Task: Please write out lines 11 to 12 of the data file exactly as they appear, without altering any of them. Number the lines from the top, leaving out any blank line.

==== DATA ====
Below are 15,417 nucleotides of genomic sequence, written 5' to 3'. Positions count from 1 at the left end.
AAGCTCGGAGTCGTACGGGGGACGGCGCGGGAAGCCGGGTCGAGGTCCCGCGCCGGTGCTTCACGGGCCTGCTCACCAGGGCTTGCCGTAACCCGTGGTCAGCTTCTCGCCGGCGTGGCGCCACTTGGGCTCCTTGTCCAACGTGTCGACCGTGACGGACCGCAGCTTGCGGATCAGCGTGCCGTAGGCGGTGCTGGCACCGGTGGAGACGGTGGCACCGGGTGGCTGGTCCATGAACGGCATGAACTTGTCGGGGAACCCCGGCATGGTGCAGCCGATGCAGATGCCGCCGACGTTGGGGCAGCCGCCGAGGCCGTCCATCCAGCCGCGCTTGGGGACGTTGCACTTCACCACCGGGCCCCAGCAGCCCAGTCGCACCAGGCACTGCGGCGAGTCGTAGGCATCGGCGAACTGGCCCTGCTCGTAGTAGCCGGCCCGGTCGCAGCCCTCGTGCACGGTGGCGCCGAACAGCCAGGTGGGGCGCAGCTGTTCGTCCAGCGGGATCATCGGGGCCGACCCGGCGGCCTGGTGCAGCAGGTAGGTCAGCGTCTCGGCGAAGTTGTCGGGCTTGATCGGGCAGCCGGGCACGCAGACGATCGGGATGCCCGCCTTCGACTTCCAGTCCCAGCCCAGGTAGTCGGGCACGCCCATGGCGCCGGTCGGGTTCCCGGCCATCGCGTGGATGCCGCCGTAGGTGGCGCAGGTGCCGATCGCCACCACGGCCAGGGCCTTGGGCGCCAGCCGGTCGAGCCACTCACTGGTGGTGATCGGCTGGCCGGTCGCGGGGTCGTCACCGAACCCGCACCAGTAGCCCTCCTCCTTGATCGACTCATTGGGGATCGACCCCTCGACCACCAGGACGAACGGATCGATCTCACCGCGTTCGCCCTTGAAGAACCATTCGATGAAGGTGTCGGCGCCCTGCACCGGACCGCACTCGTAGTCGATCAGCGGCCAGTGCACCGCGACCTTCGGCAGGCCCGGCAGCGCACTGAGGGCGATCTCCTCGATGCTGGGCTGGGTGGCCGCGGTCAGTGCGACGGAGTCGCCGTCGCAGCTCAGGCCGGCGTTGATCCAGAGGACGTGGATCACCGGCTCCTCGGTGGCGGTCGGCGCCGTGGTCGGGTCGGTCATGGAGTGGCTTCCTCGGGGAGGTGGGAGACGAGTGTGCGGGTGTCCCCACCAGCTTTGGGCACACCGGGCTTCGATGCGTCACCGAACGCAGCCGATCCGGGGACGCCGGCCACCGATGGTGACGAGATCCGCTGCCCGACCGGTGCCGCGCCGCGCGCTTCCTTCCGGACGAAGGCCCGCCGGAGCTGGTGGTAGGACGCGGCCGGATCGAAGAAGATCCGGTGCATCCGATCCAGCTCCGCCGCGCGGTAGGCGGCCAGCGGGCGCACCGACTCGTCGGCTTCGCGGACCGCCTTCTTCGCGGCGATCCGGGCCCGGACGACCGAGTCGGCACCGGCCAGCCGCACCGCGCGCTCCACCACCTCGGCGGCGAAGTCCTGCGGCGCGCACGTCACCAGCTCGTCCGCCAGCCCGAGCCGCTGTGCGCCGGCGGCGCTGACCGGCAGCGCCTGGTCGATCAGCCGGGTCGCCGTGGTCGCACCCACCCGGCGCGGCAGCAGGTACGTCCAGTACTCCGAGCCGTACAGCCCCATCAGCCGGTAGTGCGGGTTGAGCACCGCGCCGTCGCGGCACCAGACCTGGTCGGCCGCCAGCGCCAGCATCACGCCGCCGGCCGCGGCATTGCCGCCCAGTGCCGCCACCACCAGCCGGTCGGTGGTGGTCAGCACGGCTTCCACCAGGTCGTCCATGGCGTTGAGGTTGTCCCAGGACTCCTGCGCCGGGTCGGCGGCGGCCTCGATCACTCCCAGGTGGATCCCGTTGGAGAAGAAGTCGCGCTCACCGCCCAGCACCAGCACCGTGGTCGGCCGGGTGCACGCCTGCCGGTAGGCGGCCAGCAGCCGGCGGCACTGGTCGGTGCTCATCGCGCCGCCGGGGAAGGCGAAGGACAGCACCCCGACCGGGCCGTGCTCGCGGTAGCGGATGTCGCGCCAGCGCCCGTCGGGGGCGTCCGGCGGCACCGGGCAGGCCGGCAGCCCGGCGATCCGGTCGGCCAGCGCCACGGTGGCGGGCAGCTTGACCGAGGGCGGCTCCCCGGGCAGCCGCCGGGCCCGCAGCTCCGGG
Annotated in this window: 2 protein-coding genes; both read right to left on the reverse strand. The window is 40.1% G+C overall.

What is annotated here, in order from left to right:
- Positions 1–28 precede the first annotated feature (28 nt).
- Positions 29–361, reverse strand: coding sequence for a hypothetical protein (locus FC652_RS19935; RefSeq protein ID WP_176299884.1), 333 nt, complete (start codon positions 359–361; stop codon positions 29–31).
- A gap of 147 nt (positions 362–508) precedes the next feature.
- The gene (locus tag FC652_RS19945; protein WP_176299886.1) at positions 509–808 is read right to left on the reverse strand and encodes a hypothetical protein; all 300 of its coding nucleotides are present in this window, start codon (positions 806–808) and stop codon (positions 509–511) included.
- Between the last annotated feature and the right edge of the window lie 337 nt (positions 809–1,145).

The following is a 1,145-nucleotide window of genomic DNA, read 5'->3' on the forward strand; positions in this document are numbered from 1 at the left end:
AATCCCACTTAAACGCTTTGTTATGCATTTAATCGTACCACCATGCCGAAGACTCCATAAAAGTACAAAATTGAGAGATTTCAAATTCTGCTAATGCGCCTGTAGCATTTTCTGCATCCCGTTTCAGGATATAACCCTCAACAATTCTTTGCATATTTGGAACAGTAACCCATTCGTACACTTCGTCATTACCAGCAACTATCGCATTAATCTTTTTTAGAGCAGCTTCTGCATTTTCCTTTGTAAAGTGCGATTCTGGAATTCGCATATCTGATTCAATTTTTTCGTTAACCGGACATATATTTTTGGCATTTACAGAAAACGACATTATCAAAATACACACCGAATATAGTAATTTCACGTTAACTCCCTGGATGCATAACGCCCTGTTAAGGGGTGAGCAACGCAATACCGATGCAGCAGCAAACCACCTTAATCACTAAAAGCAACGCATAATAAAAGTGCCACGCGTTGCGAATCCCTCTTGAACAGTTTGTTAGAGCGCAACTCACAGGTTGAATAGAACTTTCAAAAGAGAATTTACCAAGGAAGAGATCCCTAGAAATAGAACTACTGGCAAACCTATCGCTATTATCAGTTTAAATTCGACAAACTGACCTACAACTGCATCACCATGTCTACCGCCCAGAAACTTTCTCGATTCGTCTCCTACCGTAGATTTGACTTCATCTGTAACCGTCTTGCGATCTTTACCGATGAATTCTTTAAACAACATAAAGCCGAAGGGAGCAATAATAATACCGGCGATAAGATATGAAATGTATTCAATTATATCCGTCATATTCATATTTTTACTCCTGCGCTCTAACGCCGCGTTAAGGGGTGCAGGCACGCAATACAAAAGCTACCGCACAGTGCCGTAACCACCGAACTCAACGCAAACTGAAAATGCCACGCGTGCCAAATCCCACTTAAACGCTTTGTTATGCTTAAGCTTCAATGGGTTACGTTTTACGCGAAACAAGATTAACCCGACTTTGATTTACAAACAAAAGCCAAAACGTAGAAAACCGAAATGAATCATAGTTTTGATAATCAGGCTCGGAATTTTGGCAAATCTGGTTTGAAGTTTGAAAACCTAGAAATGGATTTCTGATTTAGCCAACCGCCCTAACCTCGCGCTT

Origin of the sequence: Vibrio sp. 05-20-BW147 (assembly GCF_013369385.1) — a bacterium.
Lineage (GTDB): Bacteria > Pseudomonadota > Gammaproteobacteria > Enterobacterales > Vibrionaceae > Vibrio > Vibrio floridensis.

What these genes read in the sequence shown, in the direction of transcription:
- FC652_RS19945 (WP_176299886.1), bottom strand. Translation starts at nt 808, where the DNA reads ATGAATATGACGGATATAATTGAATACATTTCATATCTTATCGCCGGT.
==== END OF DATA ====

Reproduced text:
AATCCCACTTAAACGCTTTGTTATGCATTTAATCGTACCACCATGCCGAAGACTCCATAAAAGTACAAAATTGAGAGATTTCAAATTCTGCTAATGCGCCTGTAGCATTTTCTGCATCCCGTTTCAGGATATAACCCTCAACAATTCTTTGCATATTTGGAACAGTAACCCATTCGTACACTTCGTCATTACCAGCAACTATCGCATTAATCTTTTTTAGAGCAGCTTCTGCATTTTCCTTTGTAAAGTGCGATTCTGGAATTCGCATATCTGATTCAATTTTTTCGTTAACCGGACATATATTTTTGGCATTTACAGAAAACGACATTATCAAAATACACACCGAATATAGTAATTTCACGTTAACTCCCTGGATGCATAACGCCCTGTTAAGGGGTGAGCAACGCAATACCGATGCAGCAGCAAACCACCTTAATCACTAAAAGCAACGCATAATAAAAGTGCCACGCGTTGCGAATCCCTCTTGAACAGTTTGTTAGAGCGCAACTCACAGGTTGAATAGAACTTTCAAAAGAGAATTTACCAAGGAAGAGATCCCTAGAAATAGAACTACTGGCAAACCTATCGCTATTATCAGTTTAAATTCGACAAACTGACCTACAACTGCATCACCATGTCTACCGCCCAGAAACTTTCTCGATTCGTCTCCTACCGTAGATTTGACTTCATCTGTAACCGTCTTGCGATCTTTACCGATGAATTCTTTAAACAACATAAAGCCGAAGGGAGCAATAATAATACCGGCGATAAGATATGAAATGTATTCAATTATATCCGTCATATTCATATTTTTACTCCTGCGCTCTAACGCCGCGTTAAGGGGTGCAGGCACGCAATACAAAAGCTACCGCACAGTGCCGTAACCACCGAACTCAACGCAAACTGAAAATGCCACGCGTGCCAAATCCCACTTAAACGCTTTGTTATGCTTAAGCTTCAATGGGTTACGTTTTACGCGAAACAAGATTAACCCGACTTTGATTTACAAACAAAAGCCAAAACGTAGAAAACCGAAATGAATCATAGTTTTGATAATCAGGCTCGGAATTTTGGCAAATCTGGTTTGAAGTTTGAAAACCTAGAAATGGATTTCTGATTTAGCCAACCGCCCTAACCTCGCGCTT

Origin of the sequence: Vibrio sp. 05-20-BW147 (assembly GCF_013369385.1) — a bacterium.